"Social distancing does not mean neglecting God, neighbors": Nigerian Prelate

Archbishop Ignatius Ayau Kaigama of Nigeria’s Abuja Archdiocese.

In the face of COVID-19 restrictions still in place in many parts of the world, including social distancing, a Catholic Prelate in Nigeria has cautioned against the temptation to neglect God and neighbor in the name of practicing the physical distance directive.

"Social distancing does not mean distance from God or to come to Him only when there is ‘fire on the mountain.’ Neither does it mean that we pray so much to God whom we cannot see, but neglect to do good to the neighbors we see," Archbishop Ignatius Ayau Kaigama of Nigeria’s Abuja Archdiocese said Sunday, July 5.

Archbishop Kaigama added, “Social distancing does not mean being cold, insensitive, indifferent or antisocial towards others.”

He advanced four “lessons” to be learned “in the pain and challenges of COVID-19,” that is, “the fear of God is the beginning of wisdom; repent of our sins; love without boundaries; and consider the interest of others above our personal interests." 

Archbishop Kaigama was speaking at an Interdenominational Prayer Service that brought together Muslims and Christians at the National Christian Centre in Abuja.


Making a distinction between “spiritual persons” and “unspiritual persons,” the Nigerian Archbishop who will turn 62 at the end of this month said, "The spiritual persons will make good use of even the inconveniences and misfortunes of this life, growing in patient endurance, hope, and charity. The unspiritual persons will simply grow more bitter, resentful, suspicious and ill-tempered by the same experience."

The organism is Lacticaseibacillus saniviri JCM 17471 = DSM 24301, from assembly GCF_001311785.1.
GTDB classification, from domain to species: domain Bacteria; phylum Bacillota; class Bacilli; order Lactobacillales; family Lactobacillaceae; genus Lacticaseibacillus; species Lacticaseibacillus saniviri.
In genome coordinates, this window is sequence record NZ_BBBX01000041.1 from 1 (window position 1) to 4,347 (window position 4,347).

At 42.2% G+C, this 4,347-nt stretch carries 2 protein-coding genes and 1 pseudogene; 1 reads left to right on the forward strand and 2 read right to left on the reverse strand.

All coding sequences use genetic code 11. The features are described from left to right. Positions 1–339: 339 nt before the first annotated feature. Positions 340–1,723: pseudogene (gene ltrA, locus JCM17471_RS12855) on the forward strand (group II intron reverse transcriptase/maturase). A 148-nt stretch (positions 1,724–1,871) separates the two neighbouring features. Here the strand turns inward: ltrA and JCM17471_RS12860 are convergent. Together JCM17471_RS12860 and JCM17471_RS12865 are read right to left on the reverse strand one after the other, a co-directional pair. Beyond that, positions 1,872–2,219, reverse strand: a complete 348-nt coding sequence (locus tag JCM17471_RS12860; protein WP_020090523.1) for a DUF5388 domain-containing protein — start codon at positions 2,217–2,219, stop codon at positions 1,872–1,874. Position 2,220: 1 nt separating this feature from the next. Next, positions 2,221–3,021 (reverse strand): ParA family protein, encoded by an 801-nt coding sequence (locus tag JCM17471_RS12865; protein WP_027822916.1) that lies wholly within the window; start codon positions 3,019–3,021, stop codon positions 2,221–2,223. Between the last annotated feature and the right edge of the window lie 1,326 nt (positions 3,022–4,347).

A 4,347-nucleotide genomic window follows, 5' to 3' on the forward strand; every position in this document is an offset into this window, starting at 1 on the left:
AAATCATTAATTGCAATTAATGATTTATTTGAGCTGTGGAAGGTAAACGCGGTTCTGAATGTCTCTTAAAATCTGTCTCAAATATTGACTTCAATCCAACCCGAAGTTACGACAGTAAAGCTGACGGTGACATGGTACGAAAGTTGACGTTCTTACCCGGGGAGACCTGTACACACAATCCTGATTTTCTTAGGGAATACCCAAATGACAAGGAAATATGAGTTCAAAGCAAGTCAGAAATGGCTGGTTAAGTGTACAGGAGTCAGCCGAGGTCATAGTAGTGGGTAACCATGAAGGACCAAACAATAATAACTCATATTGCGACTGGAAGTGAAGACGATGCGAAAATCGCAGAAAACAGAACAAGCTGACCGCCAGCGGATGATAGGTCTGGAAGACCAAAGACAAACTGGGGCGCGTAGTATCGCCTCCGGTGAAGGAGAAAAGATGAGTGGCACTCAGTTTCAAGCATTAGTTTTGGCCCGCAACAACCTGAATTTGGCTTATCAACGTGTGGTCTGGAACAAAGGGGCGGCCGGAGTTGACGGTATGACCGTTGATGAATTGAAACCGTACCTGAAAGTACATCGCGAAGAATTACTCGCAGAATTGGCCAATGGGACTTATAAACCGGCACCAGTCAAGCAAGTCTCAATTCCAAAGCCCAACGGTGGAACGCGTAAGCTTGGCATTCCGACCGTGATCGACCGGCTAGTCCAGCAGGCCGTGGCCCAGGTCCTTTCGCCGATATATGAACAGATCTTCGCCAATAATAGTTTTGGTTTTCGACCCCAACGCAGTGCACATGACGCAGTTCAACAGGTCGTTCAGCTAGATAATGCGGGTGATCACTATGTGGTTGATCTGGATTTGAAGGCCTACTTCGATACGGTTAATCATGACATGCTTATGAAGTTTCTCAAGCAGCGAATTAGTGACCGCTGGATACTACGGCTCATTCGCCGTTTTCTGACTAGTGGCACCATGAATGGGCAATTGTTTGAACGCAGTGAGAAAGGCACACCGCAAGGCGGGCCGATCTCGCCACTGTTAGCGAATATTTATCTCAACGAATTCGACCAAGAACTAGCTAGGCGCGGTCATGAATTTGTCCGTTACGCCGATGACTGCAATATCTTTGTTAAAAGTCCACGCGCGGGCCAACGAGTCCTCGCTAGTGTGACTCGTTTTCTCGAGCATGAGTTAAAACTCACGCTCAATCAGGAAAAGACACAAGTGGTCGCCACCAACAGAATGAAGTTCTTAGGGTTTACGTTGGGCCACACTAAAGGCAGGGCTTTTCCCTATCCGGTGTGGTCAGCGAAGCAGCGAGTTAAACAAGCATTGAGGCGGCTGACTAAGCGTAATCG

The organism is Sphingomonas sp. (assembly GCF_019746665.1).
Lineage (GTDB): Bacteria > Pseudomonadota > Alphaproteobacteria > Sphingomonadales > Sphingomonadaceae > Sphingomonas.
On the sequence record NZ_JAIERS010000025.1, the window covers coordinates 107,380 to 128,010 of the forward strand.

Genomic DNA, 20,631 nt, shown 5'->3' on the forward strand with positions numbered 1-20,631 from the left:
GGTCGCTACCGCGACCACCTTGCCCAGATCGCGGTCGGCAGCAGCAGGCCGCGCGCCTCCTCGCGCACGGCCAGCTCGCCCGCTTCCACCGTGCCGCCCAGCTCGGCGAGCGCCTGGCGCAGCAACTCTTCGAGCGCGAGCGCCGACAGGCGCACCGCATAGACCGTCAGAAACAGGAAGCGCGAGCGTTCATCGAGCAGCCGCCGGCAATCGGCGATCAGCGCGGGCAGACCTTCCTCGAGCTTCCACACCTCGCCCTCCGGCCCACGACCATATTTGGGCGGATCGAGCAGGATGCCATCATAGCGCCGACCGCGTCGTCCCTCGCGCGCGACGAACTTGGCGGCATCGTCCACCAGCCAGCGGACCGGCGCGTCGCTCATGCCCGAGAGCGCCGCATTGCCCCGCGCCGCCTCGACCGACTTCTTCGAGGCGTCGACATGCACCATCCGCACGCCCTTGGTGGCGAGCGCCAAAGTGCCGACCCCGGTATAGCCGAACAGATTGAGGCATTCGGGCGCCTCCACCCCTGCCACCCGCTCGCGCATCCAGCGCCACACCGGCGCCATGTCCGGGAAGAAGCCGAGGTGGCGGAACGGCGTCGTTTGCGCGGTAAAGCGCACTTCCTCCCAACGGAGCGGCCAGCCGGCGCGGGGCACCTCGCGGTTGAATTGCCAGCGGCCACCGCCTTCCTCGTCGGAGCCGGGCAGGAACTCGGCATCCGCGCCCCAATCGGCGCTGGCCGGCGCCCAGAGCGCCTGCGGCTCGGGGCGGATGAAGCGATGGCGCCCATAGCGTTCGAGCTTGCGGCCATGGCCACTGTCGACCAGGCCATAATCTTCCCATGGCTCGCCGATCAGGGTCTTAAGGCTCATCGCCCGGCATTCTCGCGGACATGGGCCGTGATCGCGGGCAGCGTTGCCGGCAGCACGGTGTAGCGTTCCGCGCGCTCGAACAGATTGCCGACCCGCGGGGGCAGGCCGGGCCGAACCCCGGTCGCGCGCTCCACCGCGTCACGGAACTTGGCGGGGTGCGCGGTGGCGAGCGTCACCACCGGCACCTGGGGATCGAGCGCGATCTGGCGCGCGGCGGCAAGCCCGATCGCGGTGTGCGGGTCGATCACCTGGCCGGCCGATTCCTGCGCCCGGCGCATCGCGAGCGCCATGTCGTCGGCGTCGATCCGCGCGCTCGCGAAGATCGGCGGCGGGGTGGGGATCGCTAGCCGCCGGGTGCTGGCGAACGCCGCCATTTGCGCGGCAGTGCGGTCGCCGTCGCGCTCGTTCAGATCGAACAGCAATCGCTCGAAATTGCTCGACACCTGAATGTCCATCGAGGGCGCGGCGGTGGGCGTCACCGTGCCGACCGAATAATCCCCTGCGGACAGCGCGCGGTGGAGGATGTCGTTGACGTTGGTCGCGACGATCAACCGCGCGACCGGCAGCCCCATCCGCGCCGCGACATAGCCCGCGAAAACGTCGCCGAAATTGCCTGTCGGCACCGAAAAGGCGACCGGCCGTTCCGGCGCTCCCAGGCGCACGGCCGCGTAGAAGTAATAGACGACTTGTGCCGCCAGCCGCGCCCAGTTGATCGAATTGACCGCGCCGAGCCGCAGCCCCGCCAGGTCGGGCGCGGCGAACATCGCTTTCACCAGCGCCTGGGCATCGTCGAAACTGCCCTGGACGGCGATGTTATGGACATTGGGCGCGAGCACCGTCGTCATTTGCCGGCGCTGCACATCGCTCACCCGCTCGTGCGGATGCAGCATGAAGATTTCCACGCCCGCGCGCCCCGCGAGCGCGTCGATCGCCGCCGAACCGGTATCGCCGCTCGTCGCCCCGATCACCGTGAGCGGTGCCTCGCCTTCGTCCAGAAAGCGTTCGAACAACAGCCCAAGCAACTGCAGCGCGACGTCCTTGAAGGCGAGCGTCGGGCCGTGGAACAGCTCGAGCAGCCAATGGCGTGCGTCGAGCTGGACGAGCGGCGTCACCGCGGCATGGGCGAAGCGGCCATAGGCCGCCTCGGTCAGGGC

He underscored, "We are spiritual, so, let us learn our lessons from this global calamity about our common humanity, the fragility of our lives and to rediscover the things that really matter."

Nigeria, Africa’s most populous nation, has recorded at least 28,711 confirmed cases of COVID-19 including 645 fatalities and 11,665 recoveries.

The country had put in place a raft of measures to minimize the risk of infections including a ban on public gatherings, inter-State travel lockdown, and a dusk-to-dawn curfew among other restrictions.  

While religious gatherings have been allowed with a limited number in the West African nation, the restriction on accessing places of worship is still in place in the country’s largest city, Lagos, a matter that the Local Ordinary of Lagos, Archbishop Alfred Adewale Martins, has lamented about.

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The inter-State travel ban was also lifted. Institutions of higher learning and secondary schools are expected to reopen alongside airports for domestic flights. Meanwhile, primary and kindergarten schools are to remain closed.

In his July 5 address at the Interdenominational Prayer Service, Archbishop Kaigama encouraged maintaining a personal relationship with God in prayer saying, in reference to God, “He is our refuge, our stronghold, our rock, our shield, our mighty help, our fortress and our savior. Without daily connecting to Him in prayer we will either be too full of ourselves or too empty of energy, inflated or depressed.”

He added, "It is said that there are no hopeless situations; there are only people who have grown hopeless and prayer-less about their situations.”

The Nigerian Archbishop also expressed his appreciation for the efforts undertaken by the leadership of the Nigeria Inter-Religious Council (NIREC) to inspire and encourage “Christians and Muslims in Nigeria, each according to their faith tradition to fast and pray to seek God’s intervention for the defeat of the COVID-19 disease.” 

“This positive intervention is what the adherents of the two major religions, Christianity and Islam need to do more often, to always seek areas of collaboration to promote social harmony, progress and peaceful co-existence,” Archbishop Kaigama added. 


He implored, “May God hear our prayers to halt the spread of the deadly coronavirus, heal those already infected and grant eternal rest to those who have died from it.”


Magdalene Kahiu is a Kenyan journalist with passion in Church communication. She holds a Degree in Social Communications from the Catholic University of Eastern Africa (CUEA). Currently, she works as a journalist for ACI Africa.